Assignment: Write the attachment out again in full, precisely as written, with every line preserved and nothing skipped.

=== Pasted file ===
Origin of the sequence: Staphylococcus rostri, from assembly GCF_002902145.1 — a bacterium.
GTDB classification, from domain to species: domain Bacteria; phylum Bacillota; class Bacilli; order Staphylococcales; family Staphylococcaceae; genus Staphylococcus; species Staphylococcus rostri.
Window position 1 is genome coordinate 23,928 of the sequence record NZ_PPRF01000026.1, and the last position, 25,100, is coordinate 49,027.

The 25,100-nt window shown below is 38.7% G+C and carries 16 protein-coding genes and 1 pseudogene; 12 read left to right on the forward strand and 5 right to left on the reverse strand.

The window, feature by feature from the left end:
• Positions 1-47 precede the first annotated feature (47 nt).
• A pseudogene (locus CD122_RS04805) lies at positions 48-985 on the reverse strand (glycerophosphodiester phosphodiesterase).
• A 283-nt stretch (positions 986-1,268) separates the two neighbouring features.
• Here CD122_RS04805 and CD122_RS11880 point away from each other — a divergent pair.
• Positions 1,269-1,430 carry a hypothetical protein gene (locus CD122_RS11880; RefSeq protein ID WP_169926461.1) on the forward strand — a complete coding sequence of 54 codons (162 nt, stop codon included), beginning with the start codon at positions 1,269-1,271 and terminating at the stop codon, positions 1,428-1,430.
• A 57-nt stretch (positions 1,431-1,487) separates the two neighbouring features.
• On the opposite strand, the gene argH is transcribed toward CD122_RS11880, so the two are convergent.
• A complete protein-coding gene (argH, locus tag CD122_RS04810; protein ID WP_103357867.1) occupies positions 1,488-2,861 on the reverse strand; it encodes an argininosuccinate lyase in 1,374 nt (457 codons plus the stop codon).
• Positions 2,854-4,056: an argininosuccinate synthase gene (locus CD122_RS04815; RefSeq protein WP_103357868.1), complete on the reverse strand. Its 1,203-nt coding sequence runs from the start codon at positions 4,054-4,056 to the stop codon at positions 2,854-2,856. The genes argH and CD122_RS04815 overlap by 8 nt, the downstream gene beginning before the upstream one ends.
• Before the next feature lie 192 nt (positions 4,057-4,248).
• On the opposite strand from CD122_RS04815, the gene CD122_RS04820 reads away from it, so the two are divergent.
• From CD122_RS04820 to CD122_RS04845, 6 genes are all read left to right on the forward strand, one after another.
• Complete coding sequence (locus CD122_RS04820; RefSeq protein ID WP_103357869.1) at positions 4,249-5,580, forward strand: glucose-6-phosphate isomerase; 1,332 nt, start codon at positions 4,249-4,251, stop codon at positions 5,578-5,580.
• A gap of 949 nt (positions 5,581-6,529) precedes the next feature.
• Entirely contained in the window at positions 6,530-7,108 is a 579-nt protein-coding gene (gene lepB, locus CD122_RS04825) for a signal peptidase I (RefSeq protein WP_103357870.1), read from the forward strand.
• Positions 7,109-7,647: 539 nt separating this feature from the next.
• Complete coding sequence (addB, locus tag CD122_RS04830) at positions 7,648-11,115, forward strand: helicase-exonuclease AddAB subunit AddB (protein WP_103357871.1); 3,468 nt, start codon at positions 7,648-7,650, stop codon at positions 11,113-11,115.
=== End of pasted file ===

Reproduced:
Origin of the sequence: Staphylococcus rostri, from assembly GCF_002902145.1 — a bacterium.
GTDB classification, from domain to species: domain Bacteria; phylum Bacillota; class Bacilli; order Staphylococcales; family Staphylococcaceae; genus Staphylococcus; species Staphylococcus rostri.
Window position 1 is genome coordinate 23,928 of the sequence record NZ_PPRF01000026.1, and the last position, 25,100, is coordinate 49,027.

The 25,100-nt window shown below is 38.7% G+C and carries 16 protein-coding genes and 1 pseudogene; 12 read left to right on the forward strand and 5 right to left on the reverse strand.

The window, feature by feature from the left end:
• Positions 1-47 precede the first annotated feature (47 nt).
• A pseudogene (locus CD122_RS04805) lies at positions 48-985 on the reverse strand (glycerophosphodiester phosphodiesterase).
• A 283-nt stretch (positions 986-1,268) separates the two neighbouring features.
• Here CD122_RS04805 and CD122_RS11880 point away from each other — a divergent pair.
• Positions 1,269-1,430 carry a hypothetical protein gene (locus CD122_RS11880; RefSeq protein ID WP_169926461.1) on the forward strand — a complete coding sequence of 54 codons (162 nt, stop codon included), beginning with the start codon at positions 1,269-1,271 and terminating at the stop codon, positions 1,428-1,430.
• A 57-nt stretch (positions 1,431-1,487) separates the two neighbouring features.
• On the opposite strand, the gene argH is transcribed toward CD122_RS11880, so the two are convergent.
• A complete protein-coding gene (argH, locus tag CD122_RS04810; protein ID WP_103357867.1) occupies positions 1,488-2,861 on the reverse strand; it encodes an argininosuccinate lyase in 1,374 nt (457 codons plus the stop codon).
• Positions 2,854-4,056: an argininosuccinate synthase gene (locus CD122_RS04815; RefSeq protein WP_103357868.1), complete on the reverse strand. Its 1,203-nt coding sequence runs from the start codon at positions 4,054-4,056 to the stop codon at positions 2,854-2,856. The genes argH and CD122_RS04815 overlap by 8 nt, the downstream gene beginning before the upstream one ends.
• Before the next feature lie 192 nt (positions 4,057-4,248).
• On the opposite strand from CD122_RS04815, the gene CD122_RS04820 reads away from it, so the two are divergent.
• From CD122_RS04820 to CD122_RS04845, 6 genes are all read left to right on the forward strand, one after another.
• Complete coding sequence (locus CD122_RS04820; RefSeq protein ID WP_103357869.1) at positions 4,249-5,580, forward strand: glucose-6-phosphate isomerase; 1,332 nt, start codon at positions 4,249-4,251, stop codon at positions 5,578-5,580.
• A gap of 949 nt (positions 5,581-6,529) precedes the next feature.
• Entirely contained in the window at positions 6,530-7,108 is a 579-nt protein-coding gene (gene lepB, locus CD122_RS04825) for a signal peptidase I (RefSeq protein WP_103357870.1), read from the forward strand.
• Positions 7,109-7,647: 539 nt separating this feature from the next.
• Complete coding sequence (addB, locus tag CD122_RS04830) at positions 7,648-11,115, forward strand: helicase-exonuclease AddAB subunit AddB (protein WP_103357871.1); 3,468 nt, start codon at positions 7,648-7,650, stop codon at positions 11,113-11,115.